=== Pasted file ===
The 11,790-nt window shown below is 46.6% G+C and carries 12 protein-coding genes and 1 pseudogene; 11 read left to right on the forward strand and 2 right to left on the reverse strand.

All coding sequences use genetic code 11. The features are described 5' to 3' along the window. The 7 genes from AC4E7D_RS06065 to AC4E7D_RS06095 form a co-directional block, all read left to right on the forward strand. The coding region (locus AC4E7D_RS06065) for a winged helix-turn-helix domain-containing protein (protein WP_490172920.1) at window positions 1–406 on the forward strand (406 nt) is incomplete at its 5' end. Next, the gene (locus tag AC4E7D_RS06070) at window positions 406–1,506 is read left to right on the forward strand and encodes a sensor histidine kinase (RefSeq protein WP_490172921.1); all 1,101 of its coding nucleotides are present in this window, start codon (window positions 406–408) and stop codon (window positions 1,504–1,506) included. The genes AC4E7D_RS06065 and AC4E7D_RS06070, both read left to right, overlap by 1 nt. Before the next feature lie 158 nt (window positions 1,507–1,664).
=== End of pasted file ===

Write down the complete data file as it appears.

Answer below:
The 11,790-nt window shown below is 46.6% G+C and carries 12 protein-coding genes and 1 pseudogene; 11 read left to right on the forward strand and 2 right to left on the reverse strand.

All coding sequences use genetic code 11. The features are described 5' to 3' along the window. The 7 genes from AC4E7D_RS06065 to AC4E7D_RS06095 form a co-directional block, all read left to right on the forward strand. The coding region (locus AC4E7D_RS06065) for a winged helix-turn-helix domain-containing protein (protein WP_490172920.1) at window positions 1–406 on the forward strand (406 nt) is incomplete at its 5' end. Next, the gene (locus tag AC4E7D_RS06070) at window positions 406–1,506 is read left to right on the forward strand and encodes a sensor histidine kinase (RefSeq protein WP_490172921.1); all 1,101 of its coding nucleotides are present in this window, start codon (window positions 406–408) and stop codon (window positions 1,504–1,506) included. The genes AC4E7D_RS06065 and AC4E7D_RS06070, both read left to right, overlap by 1 nt. Before the next feature lie 158 nt (window positions 1,507–1,664).